They dreamed of adventure in their new RV. But, they say, they got geysers of sewage.

They dreamed of adventure in their new RV. But, they say, they got geysers of sewage.
(Courtesy of Bill and Jennie Mangan via The Charlotte Observer)

LINCOLN COUNTY, NC (Michael Gordon/The Charlotte Observer) - So much for the lure of the road.

Bill and Jennie Mangan say their dream of spending the first 10 years of joint retirement traveling the country inside their luxury RV quickly faded beneath a cloud of diesel fumes pouring into their bedroom at night as leaking hydraulic fluid seeped into a basement drawer.

Then there was the sewage, which they say pooled daily in their bedroom and geysered from their shower drain like an off-color Old Faithful each time they flushed the toilet. The combination, the couple says, left their new Thor Tuscany 44MT smelling like a $270,000, rolling outhouse.

Once upon a time, the Mangans hoped to join more than the 1 million estimated American retirees who have discarded permanent addresses for golden years of adventure made possible by roomy and tricked-out recreational vehicles.

No longer. This week, the couple sued Thor Industries, the Indiana company that built their RV, seeking a full refund of the sale price plus $100,000 in damages for the 160 separate defects that the couple says have crippled the vehicle during the short time they've owned it.

Today, Bill and Jennie's would-be chariot to a new way of life sits in a Lincoln County campground, not far from the conventional home they have under construction in nearby Denver.

"We bought the RV for fun, and all it's been is work, headaches, expense and horrible experiences," Jennie says. "We don't believe in this vehicle. There's no trust that it is going to stay put together for the next 10 years. I don't want it anymore. I'm done."

The lawsuit says the couple's highly anticipated life on five wheels instead bogged down into hours lost on the phone or laptop debating warranties and service claims. When they actually drove their 45-foot-long RV anywhere, they say, it was usually a two- to three-day trip to some RV service center in a distant state.

In fact, the Mangans say they took so many 1,000-mile drives to North Carolina-based RV garages from their former New Hampshire home that they found they actually loved the state. They hope to move into their new Lincoln County house by July. Sedentary living never looked so good, Jennie says.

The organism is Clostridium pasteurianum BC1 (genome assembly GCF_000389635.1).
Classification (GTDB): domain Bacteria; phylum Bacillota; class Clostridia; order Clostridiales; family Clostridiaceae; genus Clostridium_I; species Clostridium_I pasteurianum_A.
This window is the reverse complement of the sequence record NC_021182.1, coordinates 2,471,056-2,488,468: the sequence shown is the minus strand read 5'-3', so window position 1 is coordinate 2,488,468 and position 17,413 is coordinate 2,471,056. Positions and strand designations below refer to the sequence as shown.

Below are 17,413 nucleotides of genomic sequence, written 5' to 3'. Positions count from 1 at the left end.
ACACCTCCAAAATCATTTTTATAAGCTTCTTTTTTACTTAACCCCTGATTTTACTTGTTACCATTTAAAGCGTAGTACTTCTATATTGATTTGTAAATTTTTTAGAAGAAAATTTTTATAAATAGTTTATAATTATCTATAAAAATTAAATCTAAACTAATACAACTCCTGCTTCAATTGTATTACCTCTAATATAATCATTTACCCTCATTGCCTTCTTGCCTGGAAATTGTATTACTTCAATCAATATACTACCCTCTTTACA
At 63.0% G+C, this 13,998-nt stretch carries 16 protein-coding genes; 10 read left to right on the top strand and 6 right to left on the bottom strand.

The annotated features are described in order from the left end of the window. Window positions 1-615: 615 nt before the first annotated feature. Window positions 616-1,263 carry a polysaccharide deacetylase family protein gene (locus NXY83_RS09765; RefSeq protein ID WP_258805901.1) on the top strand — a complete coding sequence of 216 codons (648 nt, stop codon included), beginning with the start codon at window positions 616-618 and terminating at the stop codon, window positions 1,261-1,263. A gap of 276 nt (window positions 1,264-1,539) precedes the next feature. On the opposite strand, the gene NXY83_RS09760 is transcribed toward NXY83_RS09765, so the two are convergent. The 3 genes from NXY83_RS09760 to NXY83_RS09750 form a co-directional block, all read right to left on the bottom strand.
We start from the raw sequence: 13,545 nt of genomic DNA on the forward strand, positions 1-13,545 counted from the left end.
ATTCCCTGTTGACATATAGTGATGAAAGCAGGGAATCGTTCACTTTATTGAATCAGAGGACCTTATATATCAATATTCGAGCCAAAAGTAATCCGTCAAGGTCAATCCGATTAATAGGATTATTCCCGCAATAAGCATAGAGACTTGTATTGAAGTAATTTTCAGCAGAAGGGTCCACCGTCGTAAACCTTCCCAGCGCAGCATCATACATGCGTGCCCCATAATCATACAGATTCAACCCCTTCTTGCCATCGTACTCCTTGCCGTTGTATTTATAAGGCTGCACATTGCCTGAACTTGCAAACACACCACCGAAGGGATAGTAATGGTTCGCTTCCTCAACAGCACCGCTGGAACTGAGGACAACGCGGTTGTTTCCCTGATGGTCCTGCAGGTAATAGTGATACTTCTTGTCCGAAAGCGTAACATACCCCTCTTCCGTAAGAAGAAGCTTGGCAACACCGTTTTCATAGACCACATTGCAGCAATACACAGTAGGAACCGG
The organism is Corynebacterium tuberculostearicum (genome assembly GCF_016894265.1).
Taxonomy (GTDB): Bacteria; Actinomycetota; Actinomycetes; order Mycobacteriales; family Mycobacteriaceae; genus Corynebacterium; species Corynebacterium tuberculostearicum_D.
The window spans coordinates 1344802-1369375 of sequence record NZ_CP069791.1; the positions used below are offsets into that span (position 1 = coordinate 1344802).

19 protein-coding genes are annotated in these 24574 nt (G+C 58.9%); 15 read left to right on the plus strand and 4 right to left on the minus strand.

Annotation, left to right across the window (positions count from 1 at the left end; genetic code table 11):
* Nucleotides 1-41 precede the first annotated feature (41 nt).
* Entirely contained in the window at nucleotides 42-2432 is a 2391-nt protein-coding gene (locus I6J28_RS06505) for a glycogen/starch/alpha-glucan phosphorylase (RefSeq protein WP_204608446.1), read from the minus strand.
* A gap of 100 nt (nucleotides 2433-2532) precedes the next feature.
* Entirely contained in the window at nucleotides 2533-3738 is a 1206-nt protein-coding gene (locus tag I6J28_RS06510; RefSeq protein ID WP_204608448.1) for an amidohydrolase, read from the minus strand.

Thor is a major name in the RV industry, with the Tuscany its premium model. Thor Industries is the parent company of Thor Motor Coach, which built and assembled the Mangans' model.

On the Better Business Bureau website, Thor receives 3.2 stars out of five. Several of the customer reviews posted closely track what the Mangans say has been their experience — multiple problems surfacing in the RVs soon after purchase. BBB says 36 complaints, most for problems with Thor's products or service, have been closed in the last three years.

T. Michael Pangburn, the attorney for Thor Industries, said in a Wednesday email to the Observer that the company has a limited one-year warranty along with a backup service plan to handle most problems that arise with its vehicles.

"While Thor Motor Coach, Inc. has legal defenses to the lawsuit, it wishes to seek an amicable resolution of the dispute if at all possible," Pangburn wrote. "It is disappointing to learn than an owner of a Thor Motor Coach product is dissatisfied."

The Mangans started searching for an RV in anticipation of Jennie's planned March 2017 retirement from her job as a software engineer. She says they hunted the country online for the best model and price, and believed they found it at a dealership outside Raleigh.

When she climbed aboard the Thor in the store's parking lot in June 2016, Jennie says she was overwhelmed by the vehicle's sophistication and beauty. "Like a shiny penny," she says.

Still, the RV needed several days of final repairs before the Mangans could drive it off the lot, the lawsuit says. The first night they had it, they say, a water line broke. Jennie says she and Bill parked by an all-night Wal-Mart so she could use the store's bathroom.

By the time, they made it back to New England, the "big stuff," as Jennie calls it, began cropping up. On a trip to Florida, she says, sewage from a leaking bathroom pipe puddled on the ground beneath the RV. When the pipe was fixed and the overall water pressure increased, she says, so did the size of the excremental plumes firing out of the shower drain.

According to the complaint, the Mangans' RV has spent a combined six months at various shops and still has problems. A month and a half into ownership, the couple began asking Thor for a full rebate; the company has never responded, the lawsuit says.

Without the help of an attorney, the couple has sued under the Magnuson-Moss Warranty Act, a 1975 law designed to protect consumers against misleading warranty claims.

The Mangans say Thor and its products "have ruined our dreams of ever traveling with any form of RV, now and in the future," the lawsuit says.

"This ... without a doubt has been the most horrible experience of our lives so far."

The Charlotte Observer researcher Maria David contributed.